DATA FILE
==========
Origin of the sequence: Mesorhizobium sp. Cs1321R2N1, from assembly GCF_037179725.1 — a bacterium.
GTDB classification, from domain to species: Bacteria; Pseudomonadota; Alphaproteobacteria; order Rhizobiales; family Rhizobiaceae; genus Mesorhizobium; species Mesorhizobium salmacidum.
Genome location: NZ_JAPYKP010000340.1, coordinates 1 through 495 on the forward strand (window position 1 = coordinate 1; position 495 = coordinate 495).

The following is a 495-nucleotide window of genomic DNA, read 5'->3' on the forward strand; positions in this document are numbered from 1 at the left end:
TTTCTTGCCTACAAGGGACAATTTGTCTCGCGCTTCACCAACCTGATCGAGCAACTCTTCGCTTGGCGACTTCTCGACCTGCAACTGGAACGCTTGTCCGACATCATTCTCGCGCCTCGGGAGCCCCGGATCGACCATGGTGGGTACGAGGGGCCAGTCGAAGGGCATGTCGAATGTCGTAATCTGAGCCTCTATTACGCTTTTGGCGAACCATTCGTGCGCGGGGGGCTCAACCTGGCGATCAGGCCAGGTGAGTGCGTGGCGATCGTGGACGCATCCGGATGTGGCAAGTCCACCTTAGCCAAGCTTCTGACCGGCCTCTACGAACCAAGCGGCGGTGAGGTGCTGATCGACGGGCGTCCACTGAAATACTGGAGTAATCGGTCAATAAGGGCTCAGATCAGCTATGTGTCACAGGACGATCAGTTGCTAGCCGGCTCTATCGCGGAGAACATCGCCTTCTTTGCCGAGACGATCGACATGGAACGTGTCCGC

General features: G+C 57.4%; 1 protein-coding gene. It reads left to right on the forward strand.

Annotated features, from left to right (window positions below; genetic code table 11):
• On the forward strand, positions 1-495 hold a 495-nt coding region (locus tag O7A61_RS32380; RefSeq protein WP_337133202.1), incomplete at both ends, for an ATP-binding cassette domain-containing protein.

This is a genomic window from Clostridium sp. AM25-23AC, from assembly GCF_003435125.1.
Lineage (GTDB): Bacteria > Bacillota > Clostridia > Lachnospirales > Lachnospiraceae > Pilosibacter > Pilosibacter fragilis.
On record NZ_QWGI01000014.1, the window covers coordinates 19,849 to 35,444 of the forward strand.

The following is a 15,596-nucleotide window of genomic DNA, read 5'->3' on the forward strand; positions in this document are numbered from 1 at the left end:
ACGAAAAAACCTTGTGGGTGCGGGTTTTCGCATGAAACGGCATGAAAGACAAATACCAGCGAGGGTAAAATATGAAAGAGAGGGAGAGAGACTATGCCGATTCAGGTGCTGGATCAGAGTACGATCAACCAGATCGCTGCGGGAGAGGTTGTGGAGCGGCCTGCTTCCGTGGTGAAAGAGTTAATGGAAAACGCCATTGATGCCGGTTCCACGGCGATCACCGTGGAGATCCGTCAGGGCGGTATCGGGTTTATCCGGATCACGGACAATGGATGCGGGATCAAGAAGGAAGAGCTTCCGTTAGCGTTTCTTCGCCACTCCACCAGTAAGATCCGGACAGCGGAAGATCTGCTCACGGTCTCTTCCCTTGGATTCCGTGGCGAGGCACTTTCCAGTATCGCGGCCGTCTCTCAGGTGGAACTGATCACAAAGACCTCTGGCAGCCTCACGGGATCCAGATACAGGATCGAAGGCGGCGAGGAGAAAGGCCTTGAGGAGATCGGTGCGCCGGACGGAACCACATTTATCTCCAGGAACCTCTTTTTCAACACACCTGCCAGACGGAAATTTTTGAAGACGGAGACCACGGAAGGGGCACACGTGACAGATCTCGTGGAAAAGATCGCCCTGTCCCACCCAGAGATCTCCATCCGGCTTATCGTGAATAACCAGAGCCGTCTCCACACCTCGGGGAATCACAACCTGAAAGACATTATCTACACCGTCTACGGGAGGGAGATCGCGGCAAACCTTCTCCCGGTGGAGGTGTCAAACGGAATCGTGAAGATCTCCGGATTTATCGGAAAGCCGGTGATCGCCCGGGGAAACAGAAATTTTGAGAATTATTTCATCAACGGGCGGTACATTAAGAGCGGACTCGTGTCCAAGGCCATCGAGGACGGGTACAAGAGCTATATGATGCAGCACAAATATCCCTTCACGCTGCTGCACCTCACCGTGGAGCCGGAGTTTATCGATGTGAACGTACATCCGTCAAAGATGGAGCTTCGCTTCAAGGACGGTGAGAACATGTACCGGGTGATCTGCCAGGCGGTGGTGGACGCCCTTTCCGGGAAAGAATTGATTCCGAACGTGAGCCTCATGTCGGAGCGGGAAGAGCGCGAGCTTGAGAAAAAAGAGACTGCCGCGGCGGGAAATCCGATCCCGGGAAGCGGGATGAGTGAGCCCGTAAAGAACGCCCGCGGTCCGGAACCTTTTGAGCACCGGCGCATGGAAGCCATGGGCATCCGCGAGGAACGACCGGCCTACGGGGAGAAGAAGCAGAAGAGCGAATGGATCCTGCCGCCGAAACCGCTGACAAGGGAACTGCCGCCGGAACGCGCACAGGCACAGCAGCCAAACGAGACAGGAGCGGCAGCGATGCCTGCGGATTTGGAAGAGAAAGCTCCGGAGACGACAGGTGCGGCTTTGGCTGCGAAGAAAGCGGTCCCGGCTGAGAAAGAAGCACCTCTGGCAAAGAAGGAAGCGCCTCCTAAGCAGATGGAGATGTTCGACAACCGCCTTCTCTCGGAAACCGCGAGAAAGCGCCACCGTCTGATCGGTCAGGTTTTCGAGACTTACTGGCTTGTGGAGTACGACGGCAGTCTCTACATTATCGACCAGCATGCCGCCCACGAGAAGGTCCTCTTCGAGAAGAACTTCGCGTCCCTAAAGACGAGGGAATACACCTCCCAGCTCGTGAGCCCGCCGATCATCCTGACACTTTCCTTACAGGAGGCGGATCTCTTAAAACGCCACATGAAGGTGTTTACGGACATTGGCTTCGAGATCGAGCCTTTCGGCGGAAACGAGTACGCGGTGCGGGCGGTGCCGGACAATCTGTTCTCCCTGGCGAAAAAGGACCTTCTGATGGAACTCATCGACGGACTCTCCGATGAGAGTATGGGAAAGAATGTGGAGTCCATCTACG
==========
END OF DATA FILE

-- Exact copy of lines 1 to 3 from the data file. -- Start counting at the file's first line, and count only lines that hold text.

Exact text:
Origin of the sequence: Mesorhizobium sp. Cs1321R2N1, from assembly GCF_037179725.1 — a bacterium.
GTDB classification, from domain to species: Bacteria; Pseudomonadota; Alphaproteobacteria; order Rhizobiales; family Rhizobiaceae; genus Mesorhizobium; species Mesorhizobium salmacidum.
Genome location: NZ_JAPYKP010000340.1, coordinates 1 through 495 on the forward strand (window position 1 = coordinate 1; position 495 = coordinate 495).